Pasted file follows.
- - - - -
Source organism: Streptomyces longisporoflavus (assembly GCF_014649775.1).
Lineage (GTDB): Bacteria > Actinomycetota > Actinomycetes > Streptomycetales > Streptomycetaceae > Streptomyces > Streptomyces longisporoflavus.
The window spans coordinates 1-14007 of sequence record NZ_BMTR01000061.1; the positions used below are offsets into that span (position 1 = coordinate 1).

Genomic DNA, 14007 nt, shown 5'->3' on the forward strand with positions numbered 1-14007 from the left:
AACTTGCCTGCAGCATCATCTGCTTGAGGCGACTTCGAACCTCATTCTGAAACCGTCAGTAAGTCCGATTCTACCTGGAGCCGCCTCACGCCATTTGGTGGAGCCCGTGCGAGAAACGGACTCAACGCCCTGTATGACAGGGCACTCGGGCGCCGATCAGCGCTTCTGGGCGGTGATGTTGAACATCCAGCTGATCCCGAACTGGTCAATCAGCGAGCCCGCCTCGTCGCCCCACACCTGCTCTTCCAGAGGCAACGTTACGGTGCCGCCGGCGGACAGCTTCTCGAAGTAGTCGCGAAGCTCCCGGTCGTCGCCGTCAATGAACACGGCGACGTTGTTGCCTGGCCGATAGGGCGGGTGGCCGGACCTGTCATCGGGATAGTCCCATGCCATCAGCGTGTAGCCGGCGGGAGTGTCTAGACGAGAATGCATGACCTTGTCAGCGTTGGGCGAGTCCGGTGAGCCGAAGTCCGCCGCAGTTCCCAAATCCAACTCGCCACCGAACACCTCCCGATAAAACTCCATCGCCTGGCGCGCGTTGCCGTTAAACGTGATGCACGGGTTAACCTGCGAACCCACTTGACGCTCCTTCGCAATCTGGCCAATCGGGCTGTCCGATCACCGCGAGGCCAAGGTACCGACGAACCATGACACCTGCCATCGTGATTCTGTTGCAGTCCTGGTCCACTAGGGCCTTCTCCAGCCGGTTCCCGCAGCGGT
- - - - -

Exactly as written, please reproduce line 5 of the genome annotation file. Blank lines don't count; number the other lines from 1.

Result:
AACTTGCCTGCAGCATCATCTGCTTGAGGCGACTTCGAACCTCATTCTGAAACCGTCAGTAAGTCCGATTCTACCTGGAGCCGCCTCACGCCATTTGGTGGAGCCCGTGCGAGAAACGGACTCAACGCCCTGTATGACAGGGCACTCGGGCGCCGATCAGCGCTTCTGGGCGGTGATGTTGAACATCCAGCTGATCCCGAACTGGTCAATCAGCGAGCCCGCCTCGTCGCCCCACACCTGCTCTTCCAGAGGCAACGTTACGGTGCCGCCGGCGGACAGCTTCTCGAAGTAGTCGCGAAGCTCCCGGTCGTCGCCGTCAATGAACACGGCGACGTTGTTGCCTGGCCGATAGGGCGGGTGGCCGGACCTGTCATCGGGATAGTCCCATGCCATCAGCGTGTAGCCGGCGGGAGTGTCTAGACGAGAATGCATGACCTTGTCAGCGTTGGGCGAGTCCGGTGAGCCGAAGTCCGCCGCAGTTCCCAAATCCAACTCGCCACCGAACACCTCCCGATAAAACTCCATCGCCTGGCGCGCGTTGCCGTTAAACGTGATGCACGGGTTAACCTGCGAACCCACTTGACGCTCCTTCGCAATCTGGCCAATCGGGCTGTCCGATCACCGCGAGGCCAAGGTACCGACGAACCATGACACCTGCCATCGTGATTCTGTTGCAGTCCTGGTCCACTAGGGCCTTCTCCAGCCGGTTCCCGCAGCGGT